Although it doesn’t feel like it, ten months have passed since ‘Mist’ and I were accepted for training as a search team by SARDA Wales (Search And Rescue Dog Association). “Time flies when you’re enjoying yourself”, as the expression goes, but the training fills a huge part of our lives at the moment. Looking back it’s incredible how much has been packed in, and looking ahead there’s much more to come. Here’s a glimpse of the last few months.
Everything starts with the stock and obedience test. Before training for search and rescue can begin, the dog and handler have to demonstrate that they can work safely amongst sheep and other animals – a high level of control and obedience is also expected, and a wrong move here means that the story comes to a sudden end! Once over that hurdle, training begins with ‘run-outs’.
‘Run-outs’ are the foundation of all that follows. The dog learns to play hide and seek with a ‘body’ who runs away taking the dog’s toy – when the dog reaches the body there is an instant reward in the form of a game, and a handler/dog team will spend weeks or even months on ‘run-outs’ before doing anything more difficult. The ‘run-outs’ are done into wind, so the dog is learning sub-consciously to associate human scent with the game
The next stage is known as a C-search. The dog sees the body run away to hide as usual – the dog’s eyes are then covered while the body moves to a different location upwind. When the dog is released, it goes to where it expects the body to be, to find … nothing! At the same time, the body’s scent is being carried from the new location towards the dog, who soon realises that by running into the scent cone it will find the body.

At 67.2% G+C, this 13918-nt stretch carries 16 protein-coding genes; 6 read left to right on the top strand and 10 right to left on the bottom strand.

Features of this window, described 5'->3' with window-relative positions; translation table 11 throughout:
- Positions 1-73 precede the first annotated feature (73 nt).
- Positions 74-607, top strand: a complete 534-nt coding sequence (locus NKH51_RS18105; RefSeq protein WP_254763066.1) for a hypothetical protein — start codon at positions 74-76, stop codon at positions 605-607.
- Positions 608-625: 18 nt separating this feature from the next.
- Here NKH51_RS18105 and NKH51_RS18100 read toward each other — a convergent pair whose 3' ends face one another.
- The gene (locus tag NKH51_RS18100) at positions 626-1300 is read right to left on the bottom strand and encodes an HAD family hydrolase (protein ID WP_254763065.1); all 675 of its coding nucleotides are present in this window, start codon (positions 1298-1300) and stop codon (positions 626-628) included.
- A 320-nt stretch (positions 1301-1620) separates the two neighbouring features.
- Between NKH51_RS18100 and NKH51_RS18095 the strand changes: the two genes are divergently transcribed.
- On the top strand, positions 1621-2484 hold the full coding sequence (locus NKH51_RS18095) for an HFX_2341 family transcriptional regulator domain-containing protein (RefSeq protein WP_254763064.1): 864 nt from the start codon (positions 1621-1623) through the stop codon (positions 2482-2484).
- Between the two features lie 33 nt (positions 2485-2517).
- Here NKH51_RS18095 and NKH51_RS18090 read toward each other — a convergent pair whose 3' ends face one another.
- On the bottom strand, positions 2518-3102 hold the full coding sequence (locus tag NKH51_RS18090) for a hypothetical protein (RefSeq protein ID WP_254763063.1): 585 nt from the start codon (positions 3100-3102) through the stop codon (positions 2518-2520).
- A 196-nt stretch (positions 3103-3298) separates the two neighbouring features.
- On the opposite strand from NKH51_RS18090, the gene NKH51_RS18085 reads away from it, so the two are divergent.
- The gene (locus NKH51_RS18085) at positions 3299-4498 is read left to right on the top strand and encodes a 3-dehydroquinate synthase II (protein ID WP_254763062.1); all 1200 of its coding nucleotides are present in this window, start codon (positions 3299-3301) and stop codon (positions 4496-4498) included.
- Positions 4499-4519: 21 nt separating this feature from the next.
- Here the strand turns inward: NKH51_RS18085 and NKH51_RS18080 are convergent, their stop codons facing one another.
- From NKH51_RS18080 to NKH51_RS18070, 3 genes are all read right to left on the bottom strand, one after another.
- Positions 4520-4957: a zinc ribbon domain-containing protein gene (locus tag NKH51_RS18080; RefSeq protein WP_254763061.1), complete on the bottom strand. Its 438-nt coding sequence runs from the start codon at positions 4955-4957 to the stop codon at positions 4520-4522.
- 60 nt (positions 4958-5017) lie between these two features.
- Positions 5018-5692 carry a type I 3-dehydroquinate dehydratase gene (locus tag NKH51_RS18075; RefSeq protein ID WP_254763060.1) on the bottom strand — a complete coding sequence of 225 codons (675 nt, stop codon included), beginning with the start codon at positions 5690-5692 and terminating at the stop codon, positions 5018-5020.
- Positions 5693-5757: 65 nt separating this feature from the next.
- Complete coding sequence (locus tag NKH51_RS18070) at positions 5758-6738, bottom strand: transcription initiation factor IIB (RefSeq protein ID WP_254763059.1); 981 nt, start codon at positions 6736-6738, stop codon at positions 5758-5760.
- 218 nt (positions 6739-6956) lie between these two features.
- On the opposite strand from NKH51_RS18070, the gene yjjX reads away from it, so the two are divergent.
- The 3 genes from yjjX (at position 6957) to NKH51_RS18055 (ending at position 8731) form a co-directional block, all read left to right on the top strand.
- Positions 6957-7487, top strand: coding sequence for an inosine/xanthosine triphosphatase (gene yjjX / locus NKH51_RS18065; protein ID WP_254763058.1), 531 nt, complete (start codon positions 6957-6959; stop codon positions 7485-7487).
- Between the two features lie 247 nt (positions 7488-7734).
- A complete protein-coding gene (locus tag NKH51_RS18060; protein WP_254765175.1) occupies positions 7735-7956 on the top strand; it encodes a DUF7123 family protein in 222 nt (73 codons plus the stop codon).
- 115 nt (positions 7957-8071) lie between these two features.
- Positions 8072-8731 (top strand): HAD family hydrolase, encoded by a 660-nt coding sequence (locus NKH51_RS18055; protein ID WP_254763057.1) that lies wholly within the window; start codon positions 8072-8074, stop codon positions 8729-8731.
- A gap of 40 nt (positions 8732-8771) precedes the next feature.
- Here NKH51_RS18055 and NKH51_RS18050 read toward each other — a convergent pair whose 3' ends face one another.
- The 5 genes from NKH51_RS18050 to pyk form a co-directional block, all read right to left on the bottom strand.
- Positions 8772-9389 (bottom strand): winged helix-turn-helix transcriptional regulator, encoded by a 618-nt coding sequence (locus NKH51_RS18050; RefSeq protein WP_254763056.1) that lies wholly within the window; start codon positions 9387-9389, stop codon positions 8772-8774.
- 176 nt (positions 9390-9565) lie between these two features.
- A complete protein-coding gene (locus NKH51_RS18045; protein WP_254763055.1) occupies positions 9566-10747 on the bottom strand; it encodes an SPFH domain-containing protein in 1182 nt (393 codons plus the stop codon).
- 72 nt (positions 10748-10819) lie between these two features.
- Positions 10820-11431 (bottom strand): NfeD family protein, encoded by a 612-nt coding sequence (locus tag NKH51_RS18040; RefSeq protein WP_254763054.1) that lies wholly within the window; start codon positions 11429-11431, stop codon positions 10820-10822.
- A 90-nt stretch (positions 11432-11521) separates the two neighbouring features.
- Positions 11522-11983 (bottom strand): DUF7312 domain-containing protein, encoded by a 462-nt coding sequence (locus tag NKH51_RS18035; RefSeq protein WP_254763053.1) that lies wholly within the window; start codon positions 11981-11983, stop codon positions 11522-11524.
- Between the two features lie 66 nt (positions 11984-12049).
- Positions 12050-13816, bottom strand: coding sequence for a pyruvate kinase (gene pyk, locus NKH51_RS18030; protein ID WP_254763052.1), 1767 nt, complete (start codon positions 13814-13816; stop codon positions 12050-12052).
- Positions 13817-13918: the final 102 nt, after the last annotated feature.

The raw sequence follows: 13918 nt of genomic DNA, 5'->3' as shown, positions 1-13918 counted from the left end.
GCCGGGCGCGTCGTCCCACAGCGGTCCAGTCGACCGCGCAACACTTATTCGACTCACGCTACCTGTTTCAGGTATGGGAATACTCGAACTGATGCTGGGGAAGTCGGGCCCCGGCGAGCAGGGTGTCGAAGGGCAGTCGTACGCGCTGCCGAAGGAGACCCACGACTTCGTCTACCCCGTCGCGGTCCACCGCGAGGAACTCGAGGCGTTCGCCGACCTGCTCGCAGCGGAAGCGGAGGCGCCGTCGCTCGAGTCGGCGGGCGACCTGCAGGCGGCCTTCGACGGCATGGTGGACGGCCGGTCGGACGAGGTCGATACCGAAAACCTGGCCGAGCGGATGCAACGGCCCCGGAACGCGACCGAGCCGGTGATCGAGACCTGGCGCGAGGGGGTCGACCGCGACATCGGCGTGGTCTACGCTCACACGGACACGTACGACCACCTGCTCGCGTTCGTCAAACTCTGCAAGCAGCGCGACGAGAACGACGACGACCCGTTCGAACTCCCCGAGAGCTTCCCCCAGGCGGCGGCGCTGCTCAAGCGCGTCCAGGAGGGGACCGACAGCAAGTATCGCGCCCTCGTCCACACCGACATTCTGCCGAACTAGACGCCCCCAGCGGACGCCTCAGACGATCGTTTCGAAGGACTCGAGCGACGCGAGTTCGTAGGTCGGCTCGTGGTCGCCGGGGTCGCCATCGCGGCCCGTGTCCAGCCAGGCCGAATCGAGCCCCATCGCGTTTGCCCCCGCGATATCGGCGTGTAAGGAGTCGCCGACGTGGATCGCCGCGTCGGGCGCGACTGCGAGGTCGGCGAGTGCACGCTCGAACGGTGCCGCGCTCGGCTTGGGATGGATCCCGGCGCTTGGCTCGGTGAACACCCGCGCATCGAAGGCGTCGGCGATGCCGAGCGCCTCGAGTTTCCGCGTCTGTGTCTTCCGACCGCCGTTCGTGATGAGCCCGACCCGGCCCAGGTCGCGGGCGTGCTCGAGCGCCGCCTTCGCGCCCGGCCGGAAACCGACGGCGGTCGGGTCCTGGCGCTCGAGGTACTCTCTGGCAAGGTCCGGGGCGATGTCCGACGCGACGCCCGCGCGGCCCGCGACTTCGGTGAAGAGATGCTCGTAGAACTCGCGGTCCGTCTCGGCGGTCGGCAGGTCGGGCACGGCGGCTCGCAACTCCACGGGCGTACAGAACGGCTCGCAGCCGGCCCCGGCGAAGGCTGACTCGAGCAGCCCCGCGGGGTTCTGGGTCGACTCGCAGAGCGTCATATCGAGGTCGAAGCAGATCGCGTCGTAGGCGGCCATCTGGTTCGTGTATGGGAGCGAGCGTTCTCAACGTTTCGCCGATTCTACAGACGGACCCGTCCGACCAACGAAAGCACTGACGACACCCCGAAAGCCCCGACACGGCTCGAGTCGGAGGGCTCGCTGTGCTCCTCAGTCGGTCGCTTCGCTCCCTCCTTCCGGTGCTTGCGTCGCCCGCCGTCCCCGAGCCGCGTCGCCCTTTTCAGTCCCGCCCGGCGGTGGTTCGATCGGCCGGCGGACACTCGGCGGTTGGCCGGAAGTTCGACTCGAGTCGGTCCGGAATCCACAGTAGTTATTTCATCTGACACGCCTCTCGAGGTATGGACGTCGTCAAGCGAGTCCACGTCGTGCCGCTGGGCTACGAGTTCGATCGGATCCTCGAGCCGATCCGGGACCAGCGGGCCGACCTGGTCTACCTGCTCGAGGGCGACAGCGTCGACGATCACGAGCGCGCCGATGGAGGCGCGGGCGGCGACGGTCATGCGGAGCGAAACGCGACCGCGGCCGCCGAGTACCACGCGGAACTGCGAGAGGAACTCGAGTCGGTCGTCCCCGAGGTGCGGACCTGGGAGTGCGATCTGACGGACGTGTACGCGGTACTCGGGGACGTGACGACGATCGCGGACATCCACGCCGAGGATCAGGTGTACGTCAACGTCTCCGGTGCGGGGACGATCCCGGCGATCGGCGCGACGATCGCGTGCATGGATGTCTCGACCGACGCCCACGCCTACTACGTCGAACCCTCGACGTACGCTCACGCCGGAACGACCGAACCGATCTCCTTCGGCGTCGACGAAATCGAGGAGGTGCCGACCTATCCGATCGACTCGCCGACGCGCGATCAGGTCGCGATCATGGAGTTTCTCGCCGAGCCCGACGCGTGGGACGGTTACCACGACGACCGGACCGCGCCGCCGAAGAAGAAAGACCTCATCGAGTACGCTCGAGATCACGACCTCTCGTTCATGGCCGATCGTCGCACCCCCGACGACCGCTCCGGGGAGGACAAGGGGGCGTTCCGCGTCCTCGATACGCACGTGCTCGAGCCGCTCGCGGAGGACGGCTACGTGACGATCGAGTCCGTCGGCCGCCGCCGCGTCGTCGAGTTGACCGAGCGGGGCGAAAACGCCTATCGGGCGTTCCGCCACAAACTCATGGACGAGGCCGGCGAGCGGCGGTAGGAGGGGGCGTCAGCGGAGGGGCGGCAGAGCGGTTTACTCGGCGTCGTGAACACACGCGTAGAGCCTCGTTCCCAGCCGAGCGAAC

The dog is also trained from the early days that the game doesn’t start until it has gone back to the handler and indicated the find by barking. Once the dog can search on wind-borne ‘air scent’, and can give a reliable indication every time on finding the body, the training can move onto more difficult ground.
Training continues all year round, in good and bad weather. As ‘Mist’ and I started training in January, some of our early training was done in the snow, but for the dog it’s exactly the same game.
The qualified dogs also get to play in the snow, but their games are more serious and more complicated, searching for victims buried in snow.
Training continues whatever the weather. The warm days of summer, with dogs and handlers basking in the sun as they wait for their search, are now just a memory – mist and wind are on the menu now, but the big open spaces of the mountains do not change.
As well as training, we also have to think about fundraising. As with all mountain rescue in the UK, the search dog handlers, and the bodies who help them to train, are all volunteers, and most of the funding comes from donations from the public. It’s worth it though, if only for the fantastic days out in the Welsh mountains.
‘Mist’ and I seem to have come a long way since last January – the dog knows her job now but needs to build up to a longer working time, and I’m learning how to position her to make the best use of wind to make a find. In the search sequence shown above, I knew where the bodies were, but the locations were ‘blind’ to the dog – the next phase of training is for both of us to work blind. We still have a long way to go before qualifying.
If I make it sound like hard work, it is and it isn’t – there’s a lot to learn and to practice, but there are also some great days out with great people in wonderful surroundings – what more could anyone ask for?
Text and images © Paul Shorrock except –
Images tagged (JB) © John Bamber – images tagged (RA) © ‘Rich Ard’ – images tagged (MR) © Margaret Ross – images tagged (DH) © David Higgs
For permission to use any of the images, please contact the author
p.s. If you want to find out more about the search and rescue dogs of North Wales, visit the SARDA Wales website here – If you would like to make a donation to the work done by the handler/dog teams click here.